1 in 8 elderly Australians are currently living with aortic stenosis – a potentially disabling and deadly disease – yet 8 out of 10 Australians over 60 are unaware of this disease.1,2 This world heart day, take control of your heart health, learn more about aortic stenosis and have your GP listen to your heart.
Your heart works hard every second of the day, pumping the necessary amount of blood throughout your body. It has four valves that play an important role in the process, one of which is called the aortic valve.3 The aortic valve has thin leaflets that open and close when the heart beats. Sometimes, the leaflefts of the aortic valve become stiff making it harder to pump blood around your body. This condition is called aortic stenosis.4
Aortic stenosis is a progressive disease and is defined by mild, moderate, and severe aortic stenosis. In the mild and moderate stages of aortic stenosis, the decrease in blood flow is usually not significant enough to cause outward symptoms and may only have the disease picked up due to a routine heart check. In the severe state, patients often feel a little short of breath or a bit dizzy and just assume it’s getting a little older. Unfortunately, this might not be the case. When aortic stenosis reaches the severe state, the risk of heart failure increases significantly, and the outlook is poor if left untreated. Current estimates show that there are over 60,000 Australians living with severe symptomatic aortic stenosis, but only around 10% of them are receiving treatment each year.5 Many of these patients are living with the disease without even knowing it.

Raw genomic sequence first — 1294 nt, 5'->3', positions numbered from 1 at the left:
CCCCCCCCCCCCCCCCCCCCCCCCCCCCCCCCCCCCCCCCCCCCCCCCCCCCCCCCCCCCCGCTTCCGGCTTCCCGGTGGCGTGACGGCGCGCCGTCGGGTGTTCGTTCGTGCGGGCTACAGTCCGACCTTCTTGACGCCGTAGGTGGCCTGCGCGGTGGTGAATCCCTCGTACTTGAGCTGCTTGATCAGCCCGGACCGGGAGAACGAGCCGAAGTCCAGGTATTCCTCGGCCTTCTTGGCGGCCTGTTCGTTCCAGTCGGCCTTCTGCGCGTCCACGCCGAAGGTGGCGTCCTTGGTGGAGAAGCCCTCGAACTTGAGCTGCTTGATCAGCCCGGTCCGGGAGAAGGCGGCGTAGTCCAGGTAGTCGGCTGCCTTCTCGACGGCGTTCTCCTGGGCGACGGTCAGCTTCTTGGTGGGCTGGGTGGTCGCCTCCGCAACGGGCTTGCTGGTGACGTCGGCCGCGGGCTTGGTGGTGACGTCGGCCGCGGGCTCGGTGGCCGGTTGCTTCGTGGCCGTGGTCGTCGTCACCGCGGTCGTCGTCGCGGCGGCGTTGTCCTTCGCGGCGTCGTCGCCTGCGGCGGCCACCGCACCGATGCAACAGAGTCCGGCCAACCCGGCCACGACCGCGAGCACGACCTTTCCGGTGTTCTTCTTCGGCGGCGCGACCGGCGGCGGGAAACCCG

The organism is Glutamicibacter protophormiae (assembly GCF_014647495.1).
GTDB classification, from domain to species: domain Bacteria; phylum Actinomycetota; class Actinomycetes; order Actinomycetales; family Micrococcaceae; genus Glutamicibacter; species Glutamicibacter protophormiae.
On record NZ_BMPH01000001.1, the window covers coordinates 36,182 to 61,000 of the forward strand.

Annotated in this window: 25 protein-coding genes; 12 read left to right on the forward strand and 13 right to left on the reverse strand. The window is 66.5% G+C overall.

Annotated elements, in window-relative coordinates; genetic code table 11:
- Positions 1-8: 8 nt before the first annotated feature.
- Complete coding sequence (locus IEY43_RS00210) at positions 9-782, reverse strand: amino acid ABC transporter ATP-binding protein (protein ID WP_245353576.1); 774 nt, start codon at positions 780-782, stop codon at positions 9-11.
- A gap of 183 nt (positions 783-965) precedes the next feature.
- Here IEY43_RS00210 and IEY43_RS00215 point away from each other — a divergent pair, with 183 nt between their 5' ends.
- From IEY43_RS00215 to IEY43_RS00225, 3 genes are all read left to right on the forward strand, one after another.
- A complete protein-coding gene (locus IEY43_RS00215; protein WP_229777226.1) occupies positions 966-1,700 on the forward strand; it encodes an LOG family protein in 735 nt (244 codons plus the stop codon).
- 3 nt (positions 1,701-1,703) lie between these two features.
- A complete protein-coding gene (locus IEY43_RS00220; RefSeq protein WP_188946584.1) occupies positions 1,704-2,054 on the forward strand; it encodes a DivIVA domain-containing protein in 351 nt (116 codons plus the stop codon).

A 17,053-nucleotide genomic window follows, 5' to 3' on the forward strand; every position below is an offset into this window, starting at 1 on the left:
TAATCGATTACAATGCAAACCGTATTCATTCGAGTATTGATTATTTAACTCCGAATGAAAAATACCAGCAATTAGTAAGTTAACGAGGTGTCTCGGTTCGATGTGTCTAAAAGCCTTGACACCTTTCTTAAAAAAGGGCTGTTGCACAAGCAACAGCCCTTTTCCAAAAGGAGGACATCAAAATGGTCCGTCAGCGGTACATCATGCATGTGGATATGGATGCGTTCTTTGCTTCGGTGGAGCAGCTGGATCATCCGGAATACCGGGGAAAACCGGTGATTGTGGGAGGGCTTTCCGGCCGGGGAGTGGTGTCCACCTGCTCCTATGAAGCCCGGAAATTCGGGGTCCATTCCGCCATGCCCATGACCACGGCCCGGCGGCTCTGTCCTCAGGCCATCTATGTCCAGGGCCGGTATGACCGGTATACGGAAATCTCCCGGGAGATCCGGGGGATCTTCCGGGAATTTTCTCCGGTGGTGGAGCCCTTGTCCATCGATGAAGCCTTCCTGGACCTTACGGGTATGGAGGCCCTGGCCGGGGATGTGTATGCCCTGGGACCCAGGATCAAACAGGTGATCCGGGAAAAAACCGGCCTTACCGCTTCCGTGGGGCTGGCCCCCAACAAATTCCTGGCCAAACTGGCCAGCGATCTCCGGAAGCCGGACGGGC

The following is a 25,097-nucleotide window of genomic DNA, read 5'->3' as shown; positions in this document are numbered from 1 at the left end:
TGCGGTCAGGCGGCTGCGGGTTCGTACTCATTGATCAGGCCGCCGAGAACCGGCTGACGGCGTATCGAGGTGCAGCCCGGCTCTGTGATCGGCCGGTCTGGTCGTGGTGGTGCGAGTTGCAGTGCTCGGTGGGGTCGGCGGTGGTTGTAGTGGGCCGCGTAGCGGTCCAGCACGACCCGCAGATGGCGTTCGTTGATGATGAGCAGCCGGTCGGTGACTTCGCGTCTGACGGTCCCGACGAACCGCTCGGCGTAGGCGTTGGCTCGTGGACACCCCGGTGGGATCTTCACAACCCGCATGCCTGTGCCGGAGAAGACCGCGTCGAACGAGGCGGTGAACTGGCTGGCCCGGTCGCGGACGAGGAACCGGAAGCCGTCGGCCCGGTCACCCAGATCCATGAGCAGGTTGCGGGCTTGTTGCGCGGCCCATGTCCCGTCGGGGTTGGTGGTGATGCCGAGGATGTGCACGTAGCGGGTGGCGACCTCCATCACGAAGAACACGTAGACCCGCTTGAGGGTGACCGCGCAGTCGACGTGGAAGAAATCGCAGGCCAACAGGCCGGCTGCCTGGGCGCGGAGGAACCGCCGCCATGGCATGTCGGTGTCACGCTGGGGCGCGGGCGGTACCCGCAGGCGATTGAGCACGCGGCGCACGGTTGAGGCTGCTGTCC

If you are over the age of 65, ask your GP for a simple stethoscope check this World Heart Day and feel confident in your heart health.